DENVER — Interior Secretary Deb Haaland’s decision to expand the Outdoor Recreation Legacy Partnership grant program will help urban communities build new recreation spaces and restore existing parks and open spaces.
“The Outdoor Recreation Legacy Partnership program has helped bring more equitable access for outdoor recreation to underserved communities across the nation,” said Simone Lightfoot, associate vice president for environmental justice and climate justice at the National Wildlife Federation. “Expanding this program will improve the health and welfare of American families by providing greater opportunities for kids to play outdoors. As we have seen during the pandemic, getting outside to exercise and connect with nature has enormous benefits for everyone.”
“At a time when American families are increasingly stressed and weary from the global pandemic, expanding opportunities for children and youth to get outside and connect with nature is welcome relief indeed,” said Andrew Black, public lands field director at the National Wildlife Federation. “We know that getting kids outside makes them smarter, happier and healthier. The expansion of the Outdoor Recreation Legacy Partnership program will improve the quality of life for families in disadvantaged urban areas for generations to come.”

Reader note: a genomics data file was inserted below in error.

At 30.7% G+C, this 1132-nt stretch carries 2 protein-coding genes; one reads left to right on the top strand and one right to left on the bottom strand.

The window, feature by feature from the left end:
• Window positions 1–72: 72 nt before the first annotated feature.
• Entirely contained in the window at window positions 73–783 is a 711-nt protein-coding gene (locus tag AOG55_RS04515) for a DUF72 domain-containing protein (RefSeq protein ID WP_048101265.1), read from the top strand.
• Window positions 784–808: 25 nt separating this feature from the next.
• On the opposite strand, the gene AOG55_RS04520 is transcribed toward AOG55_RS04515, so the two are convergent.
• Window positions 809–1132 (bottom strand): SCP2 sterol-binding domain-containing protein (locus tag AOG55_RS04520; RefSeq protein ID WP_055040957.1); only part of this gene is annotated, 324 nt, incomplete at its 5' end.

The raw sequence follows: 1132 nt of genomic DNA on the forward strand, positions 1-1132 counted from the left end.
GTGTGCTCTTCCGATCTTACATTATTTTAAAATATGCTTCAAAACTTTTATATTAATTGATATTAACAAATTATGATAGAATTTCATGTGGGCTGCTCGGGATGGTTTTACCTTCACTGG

Five ways to participate in the 50th anniversary celebration!Read More
Take the Clean Earth Challenge and help make the planet a happier, healthier place.Learn More
Promoting more-inclusive outdoor experiences for allRead More
A groundbreaking bipartisan bill aims to address the looming wildlife crisis before it's too late, while creating sorely needed jobs.Read More
More than one-third of U.S. fish and wildlife species are at risk of extinction in the coming decades. We're on the ground in seven regions across the country, collaborating with 52 state and territory affiliates to reverse the crisis and ensure wildlife thrive.